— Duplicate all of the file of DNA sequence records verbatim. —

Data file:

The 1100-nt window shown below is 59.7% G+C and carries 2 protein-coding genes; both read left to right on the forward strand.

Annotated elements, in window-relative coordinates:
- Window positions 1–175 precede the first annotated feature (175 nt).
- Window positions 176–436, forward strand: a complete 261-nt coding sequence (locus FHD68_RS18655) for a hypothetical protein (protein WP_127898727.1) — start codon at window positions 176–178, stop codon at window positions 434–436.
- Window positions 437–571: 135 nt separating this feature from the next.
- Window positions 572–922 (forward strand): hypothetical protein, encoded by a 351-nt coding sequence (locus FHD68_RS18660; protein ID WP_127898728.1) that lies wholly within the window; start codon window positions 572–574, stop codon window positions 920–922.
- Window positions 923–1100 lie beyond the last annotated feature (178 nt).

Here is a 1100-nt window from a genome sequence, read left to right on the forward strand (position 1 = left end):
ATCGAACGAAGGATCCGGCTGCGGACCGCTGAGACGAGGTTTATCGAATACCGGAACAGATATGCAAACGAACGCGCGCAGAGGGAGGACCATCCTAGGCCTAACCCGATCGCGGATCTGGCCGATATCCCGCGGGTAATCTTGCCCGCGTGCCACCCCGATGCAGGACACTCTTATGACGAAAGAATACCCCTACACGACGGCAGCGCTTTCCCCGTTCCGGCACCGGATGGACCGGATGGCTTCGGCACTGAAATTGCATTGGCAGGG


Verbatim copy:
The 1100-nt window shown below is 59.7% G+C and carries 2 protein-coding genes; both read left to right on the forward strand.

Annotated elements, in window-relative coordinates:
- Window positions 1–175 precede the first annotated feature (175 nt).
- Window positions 176–436, forward strand: a complete 261-nt coding sequence (locus FHD68_RS18655) for a hypothetical protein (protein WP_127898727.1) — start codon at window positions 176–178, stop codon at window positions 434–436.
- Window positions 437–571: 135 nt separating this feature from the next.
- Window positions 572–922 (forward strand): hypothetical protein, encoded by a 351-nt coding sequence (locus FHD68_RS18660; protein ID WP_127898728.1) that lies wholly within the window; start codon window positions 572–574, stop codon window positions 920–922.
- Window positions 923–1100 lie beyond the last annotated feature (178 nt).

Here is a 1100-nt window from a genome sequence, read left to right on the forward strand (position 1 = left end):
ATCGAACGAAGGATCCGGCTGCGGACCGCTGAGACGAGGTTTATCGAATACCGGAACAGATATGCAAACGAACGCGCGCAGAGGGAGGACCATCCTAGGCCTAACCCGATCGCGGATCTGGCCGATATCCCGCGGGTAATCTTGCCCGCGTGCCACCCCGATGCAGGACACTCTTATGACGAAAGAATACCCCTACACGACGGCAGCGCTTTCCCCGTTCCGGCACCGGATGGACCGGATGGCTTCGGCACTGAAATTGCATTGGCAGGG